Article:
March 3, 2003

EduCATE '03 to focus on innovative teaching

Donna Price is coordinator of communications for the Information Technology

On March 25–26, faculty, administrators and information technology specialists will gather at Emory for the second annual “Educational Conference on Academic Technology at Emory (EduCATE): A Forum on Innovative Teaching with Technology.”

The conference will showcase new technology and offer faculty presentations, information technology tours and hands-on workshops in a setting that encourages networking and information sharing. Conference participants will learn shortcuts and successful strategies for teaching with technology, gather fresh ideas and have the opportunity to connect with peers.

EduCATE is designed to appeal to the full spectrum of skill levels, from those just beginning to move their academic content into the digital realm to the technologically advanced. From the role virtual-discussion groups play in an academic setting to the use of web-enhanced courses and pedagogies like problem- and case-based learning, attendants will have the opportunity to learn directly from colleagues about practices and technologies that are advancing teaching and research at Emory.

The conference will kick off in Cox Hall on March 25 with a continental breakfast and opening remarks by Donald Harris, CIO and vice provost for information technology, and Bobby Paul, interim dean of Emory College. Alan Cattier, director of the Academic Technologies Group, will follow with an overview of the Information Technology Division’s faculty support resources.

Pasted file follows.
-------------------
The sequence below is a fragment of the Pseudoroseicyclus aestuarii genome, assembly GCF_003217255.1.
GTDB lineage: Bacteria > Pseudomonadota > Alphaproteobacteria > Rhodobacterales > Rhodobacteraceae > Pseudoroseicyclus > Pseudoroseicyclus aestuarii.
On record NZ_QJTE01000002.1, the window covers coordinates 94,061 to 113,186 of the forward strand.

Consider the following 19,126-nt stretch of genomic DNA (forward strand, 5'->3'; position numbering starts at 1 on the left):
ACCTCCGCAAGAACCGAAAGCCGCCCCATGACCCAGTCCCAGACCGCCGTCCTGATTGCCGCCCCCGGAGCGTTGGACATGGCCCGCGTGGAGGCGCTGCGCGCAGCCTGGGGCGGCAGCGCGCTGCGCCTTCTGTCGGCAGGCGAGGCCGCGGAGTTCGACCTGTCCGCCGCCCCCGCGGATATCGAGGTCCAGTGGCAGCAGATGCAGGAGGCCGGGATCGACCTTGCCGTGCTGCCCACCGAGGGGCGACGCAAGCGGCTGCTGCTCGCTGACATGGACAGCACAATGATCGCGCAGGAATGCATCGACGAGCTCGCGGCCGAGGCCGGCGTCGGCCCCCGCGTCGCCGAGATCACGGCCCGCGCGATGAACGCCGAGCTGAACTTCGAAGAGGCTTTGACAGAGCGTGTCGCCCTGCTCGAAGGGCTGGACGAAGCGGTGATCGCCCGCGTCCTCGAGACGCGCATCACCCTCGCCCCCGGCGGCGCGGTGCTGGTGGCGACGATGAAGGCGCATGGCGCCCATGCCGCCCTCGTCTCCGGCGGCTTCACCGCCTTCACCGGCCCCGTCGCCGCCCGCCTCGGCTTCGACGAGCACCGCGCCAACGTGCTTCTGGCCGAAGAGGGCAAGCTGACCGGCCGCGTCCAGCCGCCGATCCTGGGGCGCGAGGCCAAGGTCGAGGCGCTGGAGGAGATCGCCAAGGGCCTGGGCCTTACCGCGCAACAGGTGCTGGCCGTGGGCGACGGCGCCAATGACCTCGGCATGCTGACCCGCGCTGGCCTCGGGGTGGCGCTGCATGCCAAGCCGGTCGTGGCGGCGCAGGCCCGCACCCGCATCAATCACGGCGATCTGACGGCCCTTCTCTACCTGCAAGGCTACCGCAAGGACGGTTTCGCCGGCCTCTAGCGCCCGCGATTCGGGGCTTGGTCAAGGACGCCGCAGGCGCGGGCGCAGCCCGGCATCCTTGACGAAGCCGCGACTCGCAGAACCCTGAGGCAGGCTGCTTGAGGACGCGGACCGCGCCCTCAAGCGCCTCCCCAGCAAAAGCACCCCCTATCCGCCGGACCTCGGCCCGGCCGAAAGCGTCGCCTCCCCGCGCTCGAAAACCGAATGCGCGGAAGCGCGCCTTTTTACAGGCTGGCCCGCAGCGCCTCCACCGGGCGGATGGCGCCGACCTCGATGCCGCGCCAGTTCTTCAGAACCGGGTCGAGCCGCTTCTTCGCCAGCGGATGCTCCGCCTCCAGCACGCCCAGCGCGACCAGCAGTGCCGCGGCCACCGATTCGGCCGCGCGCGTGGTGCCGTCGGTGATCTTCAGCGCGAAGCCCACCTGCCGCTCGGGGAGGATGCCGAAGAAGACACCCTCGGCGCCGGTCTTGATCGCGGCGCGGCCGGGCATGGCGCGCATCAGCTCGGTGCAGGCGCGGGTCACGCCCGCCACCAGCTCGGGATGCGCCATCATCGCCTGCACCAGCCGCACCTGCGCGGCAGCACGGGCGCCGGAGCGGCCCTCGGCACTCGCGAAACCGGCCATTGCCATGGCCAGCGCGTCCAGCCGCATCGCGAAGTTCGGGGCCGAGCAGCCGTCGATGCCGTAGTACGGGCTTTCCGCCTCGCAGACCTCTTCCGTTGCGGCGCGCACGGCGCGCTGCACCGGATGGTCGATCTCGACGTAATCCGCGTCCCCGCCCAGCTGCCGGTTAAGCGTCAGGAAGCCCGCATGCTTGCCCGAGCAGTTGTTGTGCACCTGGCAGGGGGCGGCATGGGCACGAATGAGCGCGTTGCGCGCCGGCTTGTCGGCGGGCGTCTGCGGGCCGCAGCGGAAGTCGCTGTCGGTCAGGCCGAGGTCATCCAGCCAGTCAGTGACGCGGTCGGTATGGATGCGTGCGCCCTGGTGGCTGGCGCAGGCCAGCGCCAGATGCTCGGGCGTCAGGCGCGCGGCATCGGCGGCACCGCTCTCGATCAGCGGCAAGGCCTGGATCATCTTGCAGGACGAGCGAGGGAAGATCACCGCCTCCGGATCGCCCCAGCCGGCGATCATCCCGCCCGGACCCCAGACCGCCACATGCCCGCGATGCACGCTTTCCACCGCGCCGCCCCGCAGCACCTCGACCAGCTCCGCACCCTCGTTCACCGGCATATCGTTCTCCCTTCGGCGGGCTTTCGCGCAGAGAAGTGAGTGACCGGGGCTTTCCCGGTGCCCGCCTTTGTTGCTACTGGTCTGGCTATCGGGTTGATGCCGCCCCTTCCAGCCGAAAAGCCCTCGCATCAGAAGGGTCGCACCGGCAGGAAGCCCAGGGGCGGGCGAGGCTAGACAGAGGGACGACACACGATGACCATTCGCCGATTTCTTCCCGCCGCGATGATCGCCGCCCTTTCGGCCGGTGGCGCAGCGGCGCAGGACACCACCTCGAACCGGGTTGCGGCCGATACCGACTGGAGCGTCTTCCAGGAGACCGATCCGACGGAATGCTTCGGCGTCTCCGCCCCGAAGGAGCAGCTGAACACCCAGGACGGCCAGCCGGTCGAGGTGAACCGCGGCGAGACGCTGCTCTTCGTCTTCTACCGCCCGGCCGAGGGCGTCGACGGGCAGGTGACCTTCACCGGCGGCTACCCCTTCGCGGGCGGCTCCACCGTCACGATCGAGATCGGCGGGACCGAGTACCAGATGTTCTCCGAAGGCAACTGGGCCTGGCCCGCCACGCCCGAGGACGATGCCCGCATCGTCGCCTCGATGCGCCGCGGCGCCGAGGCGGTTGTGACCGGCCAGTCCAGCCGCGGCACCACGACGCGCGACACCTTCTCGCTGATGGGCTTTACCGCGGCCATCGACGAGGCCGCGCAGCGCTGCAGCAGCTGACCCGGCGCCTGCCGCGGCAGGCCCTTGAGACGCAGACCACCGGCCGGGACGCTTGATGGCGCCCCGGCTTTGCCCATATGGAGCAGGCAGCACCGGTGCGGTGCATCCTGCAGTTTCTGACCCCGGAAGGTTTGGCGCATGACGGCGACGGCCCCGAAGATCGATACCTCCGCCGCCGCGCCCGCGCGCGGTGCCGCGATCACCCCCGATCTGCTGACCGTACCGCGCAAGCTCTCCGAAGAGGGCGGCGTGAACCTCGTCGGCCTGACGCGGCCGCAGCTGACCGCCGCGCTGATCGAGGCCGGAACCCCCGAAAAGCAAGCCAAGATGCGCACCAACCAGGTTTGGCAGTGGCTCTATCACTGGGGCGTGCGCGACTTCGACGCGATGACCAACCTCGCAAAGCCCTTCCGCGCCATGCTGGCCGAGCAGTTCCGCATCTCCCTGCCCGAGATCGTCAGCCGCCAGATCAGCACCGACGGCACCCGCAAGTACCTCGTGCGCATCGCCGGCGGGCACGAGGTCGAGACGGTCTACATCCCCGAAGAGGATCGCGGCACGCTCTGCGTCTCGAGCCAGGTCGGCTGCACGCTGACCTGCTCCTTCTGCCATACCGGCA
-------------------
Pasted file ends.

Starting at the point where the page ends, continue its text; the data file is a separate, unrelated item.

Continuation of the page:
“Presentations and tours of Cox Computing Center and Emory’s Center for Interactive Teaching (ECIT) are scheduled throughout the day,” Cattier said. “Also, we’re featuring a technology showcase in Cox Computing Center to give faculty access to a range of new classroom technologies, including touch-screen whiteboard and plasma display technologies.”

Pat Marsteller, director of the Center for Science Education and the Hughes Science Initiative, will lead a lunchtime panel discussion on technology and problem-based learning (PBL). An early adopter of using IT in science education, Marsteller is collaborating with science faculty on developing integrative models using PBL and active learning strategies for biology, chemistry and math introductory curricula, and in the creation of interdisciplinary courses that bridge the mathematical and physical sciences.

“One thing technology does is make it a lot easier to structure resources for problems and cases for PBL, and it makes it easier for students to do research on the learning issues and share it with the rest of the class,” Marsteller said. “[The new Cox Computing Center] is wonderful for this kind of thing, because of the structure—where you can have students working in groups—and also because of the presentation technology.”

A distinguished interdisciplinary group of faculty presenters will lead the plenary sessions. Among them, Dorothy Fletcher, senior lecturer in art history, will be sharing her experiences using the Blackboard course-management system for teaching. Once a reluctant newcomer to technology, she took part in the summer faculty institute led by the college and ECIT after learning that art history, which maintains a large image bank, was moving all its online images for teaching to a web-based system.

“I immediately saw the advantages,” Fletcher said. “For students to see non-Western art that never makes it into a standard textbook, the art of under-represented groups —women, non-Western cultures, ancient American cultures — is like different views of a building. Instead of just seeing Chartres, I could show them a plan and details. That’s clearly a big advantage.”

ECIT will host the second day of the conference, which will feature technology workshops in iMovie, PowerPoint, Dreamweaver and Blackboard software.

“This year we’re offering hands-on workshops that will provide attendees with the opportunity to interact with a select group of applications for building electronic content,” said Wayne Morse, ECIT’s director. “Our goal, whether they attend one or all of these sessions, is to provide a working knowledge of the applications that can be used to develop technology-enhanced content.”

There are no fees for the conference, but seating is limited and registration is required. For more information or to register online, visit the EduCATE website at







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